As mentioned, humor is reflexive and reflects the society in which it was created. When a society becomes increasingly violent and less tolerant, its humor mirrors this trend. The violent stand-up talk, which used to be fringe and got Lenny Bruce in trouble back in the '60s, is becoming more and more mainstream. Today, no stand-up comedian uttering the seven words that made George Carlin famous, these being Shit, Piss, Fuck, Cunt, Cocksucker, Motherfucker and Tits, would spark the least interest from the audience. On the other hand, throughout history, many comedians forged impressive careers by finding ways of shocking listeners. What's taboo today is likely to change in the future. We can see budding examples of this in Dane Cook's humor, which depicts brutal physical violence, or in Jimmy Carr's funny and appalling jokes on rape and pedophilia. Here's a random example: "I bought a rape alarm... because I kept on forgetting when to rape people." Another intriguing question is whether 30 years from now a wave of riots will be ignited by a cartoon drawing of the Prophet Muhammad. It seems you need to be a prophet to know.
Prior Cultural Knowledge:
"I dreamt last night that I'm a 'Word' document. I can't remember much because I woke up before I pressed 'Save'." --Omri Marcus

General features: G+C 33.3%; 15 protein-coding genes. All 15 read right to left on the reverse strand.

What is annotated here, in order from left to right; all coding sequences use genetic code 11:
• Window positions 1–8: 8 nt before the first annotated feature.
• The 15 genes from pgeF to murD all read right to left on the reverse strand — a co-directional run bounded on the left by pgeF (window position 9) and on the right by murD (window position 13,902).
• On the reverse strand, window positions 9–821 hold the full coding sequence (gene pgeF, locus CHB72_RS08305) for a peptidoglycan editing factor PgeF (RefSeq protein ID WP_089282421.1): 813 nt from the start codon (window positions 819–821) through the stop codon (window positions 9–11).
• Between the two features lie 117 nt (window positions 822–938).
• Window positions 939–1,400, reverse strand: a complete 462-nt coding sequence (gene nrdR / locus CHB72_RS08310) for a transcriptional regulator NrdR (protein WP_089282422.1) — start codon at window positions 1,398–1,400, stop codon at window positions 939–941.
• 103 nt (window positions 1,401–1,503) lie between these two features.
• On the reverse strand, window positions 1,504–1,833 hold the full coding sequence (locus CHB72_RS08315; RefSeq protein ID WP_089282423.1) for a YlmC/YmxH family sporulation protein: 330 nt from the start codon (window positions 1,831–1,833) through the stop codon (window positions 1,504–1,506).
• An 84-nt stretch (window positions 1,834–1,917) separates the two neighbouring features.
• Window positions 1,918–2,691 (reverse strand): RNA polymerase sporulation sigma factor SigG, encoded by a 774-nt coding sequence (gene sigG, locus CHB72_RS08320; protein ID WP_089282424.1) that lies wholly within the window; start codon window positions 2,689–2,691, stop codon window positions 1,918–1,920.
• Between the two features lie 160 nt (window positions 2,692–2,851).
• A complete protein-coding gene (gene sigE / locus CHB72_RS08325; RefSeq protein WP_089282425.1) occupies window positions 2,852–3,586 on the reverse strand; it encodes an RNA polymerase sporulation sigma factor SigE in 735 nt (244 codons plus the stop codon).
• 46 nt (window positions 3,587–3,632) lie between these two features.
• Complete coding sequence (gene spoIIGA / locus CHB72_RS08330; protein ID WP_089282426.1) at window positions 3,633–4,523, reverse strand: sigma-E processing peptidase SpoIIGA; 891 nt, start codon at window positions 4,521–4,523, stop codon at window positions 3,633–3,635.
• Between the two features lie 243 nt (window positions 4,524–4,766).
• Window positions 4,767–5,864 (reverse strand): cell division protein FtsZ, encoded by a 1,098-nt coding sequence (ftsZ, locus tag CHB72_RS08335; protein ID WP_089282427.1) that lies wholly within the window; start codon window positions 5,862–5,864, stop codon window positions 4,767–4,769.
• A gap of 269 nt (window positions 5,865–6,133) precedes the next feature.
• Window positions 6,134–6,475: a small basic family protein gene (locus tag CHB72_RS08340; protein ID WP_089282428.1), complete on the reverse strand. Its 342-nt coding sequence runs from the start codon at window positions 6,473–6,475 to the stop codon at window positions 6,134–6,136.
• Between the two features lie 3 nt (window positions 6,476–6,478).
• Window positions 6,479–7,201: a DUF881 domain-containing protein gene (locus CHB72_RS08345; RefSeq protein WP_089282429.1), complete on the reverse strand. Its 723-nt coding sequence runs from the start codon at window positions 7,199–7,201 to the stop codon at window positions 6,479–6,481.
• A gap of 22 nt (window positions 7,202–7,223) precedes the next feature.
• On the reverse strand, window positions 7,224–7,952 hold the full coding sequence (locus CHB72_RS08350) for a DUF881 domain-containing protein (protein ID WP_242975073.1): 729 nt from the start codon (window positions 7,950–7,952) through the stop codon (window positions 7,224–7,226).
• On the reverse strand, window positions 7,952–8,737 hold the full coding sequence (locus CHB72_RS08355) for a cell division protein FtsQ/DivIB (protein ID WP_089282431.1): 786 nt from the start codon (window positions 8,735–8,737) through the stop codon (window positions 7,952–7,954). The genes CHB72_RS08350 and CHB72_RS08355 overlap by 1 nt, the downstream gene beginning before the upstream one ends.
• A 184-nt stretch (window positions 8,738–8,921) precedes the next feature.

Aside from it being more violent, the society in which we live also has less of a reverence for knowledge and curiosity. Monty Python and Woody Allen base a substantial part of the comedy in their sketches on knowledge shared by both the creators and the audience. Quotes by Freud, Bergman and Plato are a layer of humor that goes by completely unnoticed for people who are not familiar with their writings. As society puts less of an emphasis on the importance of such a single cultural core, we will able to see these influences in comic writing that will be less intellectual. It is important to emphasize that this writing will not be less cultural. The vacuum will be filled by other content, largely commercial or processed. This, by the way, is not necessarily a bad thing. Here is an excellent example from the guys at College Humor who made a parody of Disney's "The Little Mermaid". I'm not sure Hans Christian Anderson would recognize his creation, but hey--it's funny.
The cultural reference is simply different. Here's another example, a parody of the "2 Girls 1 Cup" video, in which Kermit the Frog and Rowlf watch the clip together. The cultural knowledge required here comes from the field of hardcore porn, no less.